Tricia and I both had a wonderful night of sleep. We woke up to the noise of people getting ready to cross Cho La Pass from Tragnag to Gokyo lakes. Tricia decided to get up to see the mountains around us since we couldn’t see any of them in the dense fog on the day before. I got up because Tricia came in and excitedly announced that we were surrounded by mountains (interesting discovery, lady) and I should take pictures of the sunrise. She was like a kid on Christmas morning with a wet sock (she stepped into a puddle just outside the front door of the lodge).
Outside the air was crisp and refreshing. We slowly walked up to a little hill with a panoramic view of the mountains around Dzongla. I could see Cho La Pass clearly, although it was probably over a mile from where I was standing. The visibility was astounding. We stood there watching the sun slowly climbing up above the jagged peaks while the moon slowly sank behind a ridge. It was beautiful and peaceful.
We had a leisurely breakfast at the lodge, which had emptied of trekkers and their guides by the time we sat down. A few porters were lingering, but were getting ready to head out. They will likely carry packs weighing as much as their body weight and catch up to their patrons before Cho La Pass. These porters do some real backbreaking work on these mountains. We saw some porters each carrying 10 foot long steel beam from Namche to Gokyo lake for teahouse construction. It was both jaw dropping and heartbreaking to watch their hunched backs carrying pieces of civilization up the mountains.
We packed our bags and headed the opposite direction as most tourists leaving Dzongla that morning. We were heading for Gorek Shepp, a little town that is the jumping off point to EBC for trekkers. It’s located on a flat area next to the enormous Khumbu glacier. It’s also in an area with barely any drinkable water sources, which we had heard makes Gorek Shepp an extremely unpleasant place to stay. We planned to get to Gorek Shepp that night, then go up to Kala Patthar the next morning and maybe check out EBC if we were interested. Then we’d get out of Gorek Shepp as soon as possible.
Before arriving to Gorek Shepp, however, we wanted to check out a place called Pyramid. It’s literally a pyramidal shaped glass structure that the Italian government built for science research. The research funding dried up two years ago and Italian scientists pulled out when the funding was gone. It was then opened to public as a lodge. We learned about Pyramid from a group of Israeli trekkers when we were in Gokyo. We were intrigued, so we made Pyramid our target lunch spot.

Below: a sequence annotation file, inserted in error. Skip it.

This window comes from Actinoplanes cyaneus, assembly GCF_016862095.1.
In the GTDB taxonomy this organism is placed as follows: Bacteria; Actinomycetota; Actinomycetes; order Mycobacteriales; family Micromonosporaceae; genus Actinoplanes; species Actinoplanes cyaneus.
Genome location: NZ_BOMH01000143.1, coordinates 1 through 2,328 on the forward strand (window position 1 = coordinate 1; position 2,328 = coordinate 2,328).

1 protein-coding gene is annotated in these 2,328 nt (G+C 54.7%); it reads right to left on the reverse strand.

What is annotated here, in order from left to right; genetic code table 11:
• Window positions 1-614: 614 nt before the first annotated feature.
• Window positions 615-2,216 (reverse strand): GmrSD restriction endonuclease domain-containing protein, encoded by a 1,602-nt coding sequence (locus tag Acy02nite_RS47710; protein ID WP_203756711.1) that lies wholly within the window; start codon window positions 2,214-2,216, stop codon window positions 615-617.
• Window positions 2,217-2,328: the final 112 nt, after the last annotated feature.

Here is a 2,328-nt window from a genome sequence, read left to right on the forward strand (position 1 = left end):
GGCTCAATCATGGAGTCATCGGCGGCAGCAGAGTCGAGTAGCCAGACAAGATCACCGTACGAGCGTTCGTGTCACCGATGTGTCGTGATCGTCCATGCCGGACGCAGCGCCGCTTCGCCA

From Dzongla to Lobuche was a little over two hours of flat trail with minimal elevation change. We had no interest in lingering in Lobuche, which seemed to be a village constructed for one purpose: accommodating the enormous number of tourists headed to EBC. We found the sign for Pyramid 20 minutes after leaving Lobuche. After following signs pointing us off the main trail, it was another 5 minutes before we saw the glass pyramid for the first time. It looked like an alien ship landed in this rugged landscape. It’s surrounded by bare rocky mountains and looks up to a giant glacier to its south.
As soon as we walked into the door, we smelled food. The food smelled better than most lodges for some reason. We must’ve been very hungry. We were introduced to the owner, Kaji, who was extremely courteous and warm and offered us free tea with our lunch! There was wifi and electric sockets all around the room for people to charge their phones. It was not a fancy hotel by any stretch of imagination, but it was immediately clear to me that this place had better infrastructure than all other teahouses.
While eating, we chatted with fellow trekkers. After learning our plans to stay at Gorak Shepp, a French guy next to me said frankly that it’s not worth staying in Gorek Shepp, especially if we don’t plan to see sunrise from the top of Kala Patthar. We should stay at Pyramid instead. Although more expensive than other teahouses ($70/ night for 2 people), the accommodations included wifi, battery charging, flushable toilet, running tap water, and hot showers. We later learned the price also bundled all of our meals and unlimited hot tea.
We were convinced and decided to stay put for the night. We ended up staying two nights at Pyramid. It truly was a little oasis on this trek and Kaji was half the reason that this place was so awesome. He was friendly and constantly checking if we needed anything. He offered us many pots of hot tea, which we rarely turned down. And he gave us a tour of the Pyramid research area located in the glass pyramid above the guest rooms. It appears that most of the equipment is still operational. Kaji said he still collects glacial samples and other data (barometric pressure, rainfall, temperature, glacial size etc.) and sends them to a university in Italy.
Per usual, we retired early to our bedroom that night. I can tell my body was still exhausted from climbing Cho La pass. I needed rest badly even after a relatively short day today. On day 8, we were going up Kala Patthar for hopefully a spectacular view of Mt Everest. Keep on following my post on our adventures on day 8!
Interested in reading about our food adventures in Kathmandu? Click here.
Are you planning a trekking trip of own? Check out my packing list.